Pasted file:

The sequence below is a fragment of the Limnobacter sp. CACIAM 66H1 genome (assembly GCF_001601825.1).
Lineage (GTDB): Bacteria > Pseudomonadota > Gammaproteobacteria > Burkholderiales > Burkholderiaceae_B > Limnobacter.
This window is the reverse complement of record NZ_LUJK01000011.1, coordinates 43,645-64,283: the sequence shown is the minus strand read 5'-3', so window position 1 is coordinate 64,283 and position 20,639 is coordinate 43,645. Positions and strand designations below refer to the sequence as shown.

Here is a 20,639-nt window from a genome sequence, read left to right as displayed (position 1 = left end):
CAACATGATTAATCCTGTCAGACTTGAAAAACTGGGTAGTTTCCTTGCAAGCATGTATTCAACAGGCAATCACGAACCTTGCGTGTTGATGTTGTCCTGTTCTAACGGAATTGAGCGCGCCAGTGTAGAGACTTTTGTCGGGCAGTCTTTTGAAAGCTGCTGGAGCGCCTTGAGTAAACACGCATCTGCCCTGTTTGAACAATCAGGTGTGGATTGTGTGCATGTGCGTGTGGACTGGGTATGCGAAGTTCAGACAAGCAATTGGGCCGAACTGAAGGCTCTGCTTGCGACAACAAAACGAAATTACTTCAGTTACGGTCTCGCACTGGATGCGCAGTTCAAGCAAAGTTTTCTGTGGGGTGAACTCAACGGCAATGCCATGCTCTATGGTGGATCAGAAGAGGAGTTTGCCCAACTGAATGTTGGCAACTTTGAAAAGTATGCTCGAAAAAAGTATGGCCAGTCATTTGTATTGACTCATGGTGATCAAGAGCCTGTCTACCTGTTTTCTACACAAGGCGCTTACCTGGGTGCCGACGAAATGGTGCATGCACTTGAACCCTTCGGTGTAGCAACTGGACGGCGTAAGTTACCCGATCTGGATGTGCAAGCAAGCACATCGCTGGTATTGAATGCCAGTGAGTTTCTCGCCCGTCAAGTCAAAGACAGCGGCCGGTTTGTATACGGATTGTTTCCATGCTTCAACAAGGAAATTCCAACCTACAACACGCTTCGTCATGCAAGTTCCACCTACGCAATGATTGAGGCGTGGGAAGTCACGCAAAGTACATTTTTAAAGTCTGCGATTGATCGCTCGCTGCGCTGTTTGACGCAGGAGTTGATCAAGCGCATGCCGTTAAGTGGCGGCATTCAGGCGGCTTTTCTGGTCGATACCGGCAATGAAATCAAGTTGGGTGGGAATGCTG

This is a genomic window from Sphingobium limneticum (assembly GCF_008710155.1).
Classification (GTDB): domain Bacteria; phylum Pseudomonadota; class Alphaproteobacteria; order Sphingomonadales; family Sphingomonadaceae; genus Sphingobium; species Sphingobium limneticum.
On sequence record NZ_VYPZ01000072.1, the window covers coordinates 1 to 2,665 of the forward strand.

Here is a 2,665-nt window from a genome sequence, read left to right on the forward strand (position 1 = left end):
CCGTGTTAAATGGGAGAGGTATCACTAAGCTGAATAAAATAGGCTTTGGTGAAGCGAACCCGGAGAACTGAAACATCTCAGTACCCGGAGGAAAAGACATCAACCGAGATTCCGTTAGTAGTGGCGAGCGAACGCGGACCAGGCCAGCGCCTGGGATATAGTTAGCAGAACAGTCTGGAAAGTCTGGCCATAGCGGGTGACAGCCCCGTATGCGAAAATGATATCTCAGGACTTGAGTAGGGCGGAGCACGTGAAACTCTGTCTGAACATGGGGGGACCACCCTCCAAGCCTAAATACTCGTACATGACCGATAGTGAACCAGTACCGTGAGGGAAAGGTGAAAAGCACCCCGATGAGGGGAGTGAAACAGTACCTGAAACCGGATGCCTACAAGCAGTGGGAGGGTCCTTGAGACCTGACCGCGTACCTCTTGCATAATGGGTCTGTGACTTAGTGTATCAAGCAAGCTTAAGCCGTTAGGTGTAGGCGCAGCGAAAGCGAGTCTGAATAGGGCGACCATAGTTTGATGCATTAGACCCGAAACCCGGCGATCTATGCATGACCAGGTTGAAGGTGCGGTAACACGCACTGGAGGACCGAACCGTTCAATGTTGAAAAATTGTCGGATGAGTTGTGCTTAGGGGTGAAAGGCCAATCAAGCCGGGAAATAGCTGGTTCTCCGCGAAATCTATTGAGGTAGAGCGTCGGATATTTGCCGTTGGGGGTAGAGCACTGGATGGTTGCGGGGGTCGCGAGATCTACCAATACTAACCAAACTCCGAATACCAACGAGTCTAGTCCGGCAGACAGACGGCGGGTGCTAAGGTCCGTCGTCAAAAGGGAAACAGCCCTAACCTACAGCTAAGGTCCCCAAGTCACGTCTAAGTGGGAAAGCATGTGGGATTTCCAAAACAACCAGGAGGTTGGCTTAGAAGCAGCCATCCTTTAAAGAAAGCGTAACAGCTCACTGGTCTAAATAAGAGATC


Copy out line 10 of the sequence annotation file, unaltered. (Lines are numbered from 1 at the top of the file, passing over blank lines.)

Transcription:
CCGTGTTAAATGGGAGAGGTATCACTAAGCTGAATAAAATAGGCTTTGGTGAAGCGAACCCGGAGAACTGAAACATCTCAGTACCCGGAGGAAAAGACATCAACCGAGATTCCGTTAGTAGTGGCGAGCGAACGCGGACCAGGCCAGCGCCTGGGATATAGTTAGCAGAACAGTCTGGAAAGTCTGGCCATAGCGGGTGACAGCCCCGTATGCGAAAATGATATCTCAGGACTTGAGTAGGGCGGAGCACGTGAAACTCTGTCTGAACATGGGGGGACCACCCTCCAAGCCTAAATACTCGTACATGACCGATAGTGAACCAGTACCGTGAGGGAAAGGTGAAAAGCACCCCGATGAGGGGAGTGAAACAGTACCTGAAACCGGATGCCTACAAGCAGTGGGAGGGTCCTTGAGACCTGACCGCGTACCTCTTGCATAATGGGTCTGTGACTTAGTGTATCAAGCAAGCTTAAGCCGTTAGGTGTAGGCGCAGCGAAAGCGAGTCTGAATAGGGCGACCATAGTTTGATGCATTAGACCCGAAACCCGGCGATCTATGCATGACCAGGTTGAAGGTGCGGTAACACGCACTGGAGGACCGAACCGTTCAATGTTGAAAAATTGTCGGATGAGTTGTGCTTAGGGGTGAAAGGCCAATCAAGCCGGGAAATAGCTGGTTCTCCGCGAAATCTATTGAGGTAGAGCGTCGGATATTTGCCGTTGGGGGTAGAGCACTGGATGGTTGCGGGGGTCGCGAGATCTACCAATACTAACCAAACTCCGAATACCAACGAGTCTAGTCCGGCAGACAGACGGCGGGTGCTAAGGTCCGTCGTCAAAAGGGAAACAGCCCTAACCTACAGCTAAGGTCCCCAAGTCACGTCTAAGTGGGAAAGCATGTGGGATTTCCAAAACAACCAGGAGGTTGGCTTAGAAGCAGCCATCCTTTAAAGAAAGCGTAACAGCTCACTGGTCTAAATAAGAGATC